I travel a lot for work and have been interrogated by border police while entering and leaving different countries around the world. Let me tell you … it’s not fun to have somebody go through your stuff while you sit there and watch. They can be tricky about it too. For example, one guy I work with was asked by airport customs to show his “returning flight” information, which obviously he would only have a digital record of. When he unlocked his phone to show the record, the officer took his phone and started going through all of this data!
The Electronic Frontier Foundation (EFF) posted an article about how they won a privacy rights case related to this topic. The original post can be found HERE. Good work EFF. Here is that article.
BOSTON—In a major victory for privacy rights at the border, a federal court in Boston ruled today that suspicionless searches of travelers’ electronic devices by federal agents at airports and other U.S. ports of entry are unconstitutional.
The ruling came in a lawsuit, Alasaad v. McAleenan, filed by the American Civil Liberties Union (ACLU), Electronic Frontier Foundation (EFF), and ACLU of Massachusetts, on behalf of 11 travelers whose smartphones and laptops were searched without individualized suspicion at U.S. ports of entry.
“This ruling significantly advances Fourth Amendment protections for millions of international travelers who enter the United States every year,” said Esha Bhandari, staff attorney with the ACLU’s Speech, Privacy, and Technology Project. “By putting an end to the government’s ability to conduct suspicionless fishing expeditions, the court reaffirms that the border is not a lawless place and that we don’t lose our privacy rights when we travel.”
“This is a great day for travelers who now can cross the international border without fear that the government will, in the absence of any suspicion, ransack the extraordinarily sensitive information we all carry in our electronic devices,” said Sophia Cope, EFF Senior Staff Attorney.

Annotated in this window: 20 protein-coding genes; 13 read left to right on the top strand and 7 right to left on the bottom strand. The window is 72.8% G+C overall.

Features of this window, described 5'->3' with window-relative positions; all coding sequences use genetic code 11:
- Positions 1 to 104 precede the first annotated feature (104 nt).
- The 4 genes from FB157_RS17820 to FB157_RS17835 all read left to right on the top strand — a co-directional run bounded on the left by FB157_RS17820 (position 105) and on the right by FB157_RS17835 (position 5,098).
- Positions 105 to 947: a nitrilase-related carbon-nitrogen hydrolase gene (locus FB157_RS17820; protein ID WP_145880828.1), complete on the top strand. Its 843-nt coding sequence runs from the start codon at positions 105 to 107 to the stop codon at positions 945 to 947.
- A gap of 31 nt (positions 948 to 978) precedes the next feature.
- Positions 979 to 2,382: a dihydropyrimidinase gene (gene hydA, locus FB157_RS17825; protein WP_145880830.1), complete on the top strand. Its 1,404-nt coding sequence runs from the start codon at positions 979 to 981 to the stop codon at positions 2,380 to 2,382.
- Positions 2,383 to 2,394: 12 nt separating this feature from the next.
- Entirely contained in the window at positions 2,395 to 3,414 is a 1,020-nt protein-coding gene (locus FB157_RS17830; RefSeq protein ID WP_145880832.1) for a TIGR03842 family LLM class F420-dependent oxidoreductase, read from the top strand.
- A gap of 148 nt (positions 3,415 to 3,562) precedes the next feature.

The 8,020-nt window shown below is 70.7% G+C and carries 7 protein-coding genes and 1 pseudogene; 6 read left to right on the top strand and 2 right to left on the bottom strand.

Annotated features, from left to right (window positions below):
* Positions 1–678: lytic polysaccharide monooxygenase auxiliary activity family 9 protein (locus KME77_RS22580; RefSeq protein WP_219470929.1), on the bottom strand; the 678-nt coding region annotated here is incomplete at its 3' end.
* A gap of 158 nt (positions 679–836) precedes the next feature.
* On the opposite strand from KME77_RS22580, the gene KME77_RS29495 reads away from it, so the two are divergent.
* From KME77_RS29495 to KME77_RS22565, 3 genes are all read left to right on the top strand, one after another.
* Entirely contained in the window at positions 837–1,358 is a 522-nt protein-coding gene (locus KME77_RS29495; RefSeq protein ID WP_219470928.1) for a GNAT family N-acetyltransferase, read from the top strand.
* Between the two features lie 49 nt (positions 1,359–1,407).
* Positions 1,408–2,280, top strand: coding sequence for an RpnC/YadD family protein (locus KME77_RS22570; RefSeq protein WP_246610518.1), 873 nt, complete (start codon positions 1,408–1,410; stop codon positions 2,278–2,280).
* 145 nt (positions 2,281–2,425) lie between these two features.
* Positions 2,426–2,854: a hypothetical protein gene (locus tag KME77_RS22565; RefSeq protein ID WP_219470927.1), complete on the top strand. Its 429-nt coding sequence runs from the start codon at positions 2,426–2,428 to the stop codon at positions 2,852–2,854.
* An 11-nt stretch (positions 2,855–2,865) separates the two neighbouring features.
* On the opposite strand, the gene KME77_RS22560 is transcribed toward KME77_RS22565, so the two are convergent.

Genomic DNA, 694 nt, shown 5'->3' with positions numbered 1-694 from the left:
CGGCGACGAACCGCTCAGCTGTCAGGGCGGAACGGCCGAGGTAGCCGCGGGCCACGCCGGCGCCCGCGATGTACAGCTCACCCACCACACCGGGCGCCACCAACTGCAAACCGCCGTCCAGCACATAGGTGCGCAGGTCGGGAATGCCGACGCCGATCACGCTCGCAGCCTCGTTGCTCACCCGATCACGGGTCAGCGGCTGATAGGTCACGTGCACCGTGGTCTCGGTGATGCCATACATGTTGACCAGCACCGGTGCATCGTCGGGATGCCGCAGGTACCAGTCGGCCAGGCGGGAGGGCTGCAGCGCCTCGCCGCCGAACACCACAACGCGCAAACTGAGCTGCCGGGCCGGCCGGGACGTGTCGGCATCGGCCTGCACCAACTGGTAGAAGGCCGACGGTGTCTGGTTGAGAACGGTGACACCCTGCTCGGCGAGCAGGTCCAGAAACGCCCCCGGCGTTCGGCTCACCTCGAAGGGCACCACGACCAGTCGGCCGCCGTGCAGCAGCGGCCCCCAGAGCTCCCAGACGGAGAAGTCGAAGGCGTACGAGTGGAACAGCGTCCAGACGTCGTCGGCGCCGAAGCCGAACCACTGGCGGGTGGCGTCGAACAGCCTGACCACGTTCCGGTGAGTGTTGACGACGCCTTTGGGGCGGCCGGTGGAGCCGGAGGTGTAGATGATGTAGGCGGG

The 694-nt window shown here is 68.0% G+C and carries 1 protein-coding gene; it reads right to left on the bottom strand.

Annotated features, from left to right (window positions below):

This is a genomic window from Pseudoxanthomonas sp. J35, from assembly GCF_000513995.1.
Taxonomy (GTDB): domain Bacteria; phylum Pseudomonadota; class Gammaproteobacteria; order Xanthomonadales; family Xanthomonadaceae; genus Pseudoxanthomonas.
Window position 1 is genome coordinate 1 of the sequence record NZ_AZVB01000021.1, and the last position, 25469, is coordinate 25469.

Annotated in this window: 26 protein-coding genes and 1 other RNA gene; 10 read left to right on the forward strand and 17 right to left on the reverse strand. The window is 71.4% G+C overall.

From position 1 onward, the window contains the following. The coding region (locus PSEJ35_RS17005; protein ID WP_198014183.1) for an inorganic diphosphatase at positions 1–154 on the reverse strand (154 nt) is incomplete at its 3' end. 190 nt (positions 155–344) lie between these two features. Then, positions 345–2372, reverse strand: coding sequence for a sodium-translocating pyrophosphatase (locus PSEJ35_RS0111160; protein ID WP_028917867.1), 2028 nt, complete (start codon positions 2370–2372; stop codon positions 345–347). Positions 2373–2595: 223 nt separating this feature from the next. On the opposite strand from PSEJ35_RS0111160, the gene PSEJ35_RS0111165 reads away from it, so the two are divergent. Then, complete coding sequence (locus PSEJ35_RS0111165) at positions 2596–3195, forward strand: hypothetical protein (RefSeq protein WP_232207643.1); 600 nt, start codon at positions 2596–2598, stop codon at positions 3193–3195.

The district court order puts an end to Customs and Border Control (CBP) and Immigration and Customs Enforcement (ICE) asserted authority to search and seize travelers’ devices for purposes far afield from the enforcement of immigration and customs laws. Border officers must now demonstrate individualized suspicion of illegal contraband before they can search a traveler’s device.
The number of electronic device searches at U.S. ports of entry has increased significantly. Last year, CBP conducted more than 33,000 searches, almost four times the number from just three years prior.
International travelers returning to the United States have reported numerous cases of abusive searches in recent months. While searching through the phone of Zainab Merchant, a plaintiff in the Alasaad case, a border agent knowingly rifled through privileged attorney-client communications. An immigration officer at Boston Logan Airport reportedly searched an incoming Harvard freshman’s cell phone and laptop, reprimanded the student for friends’ social media postings expressing views critical of the U.S. government, and denied the student entry into the country following the search.
For the order:
For more on this case:
For more about border searches: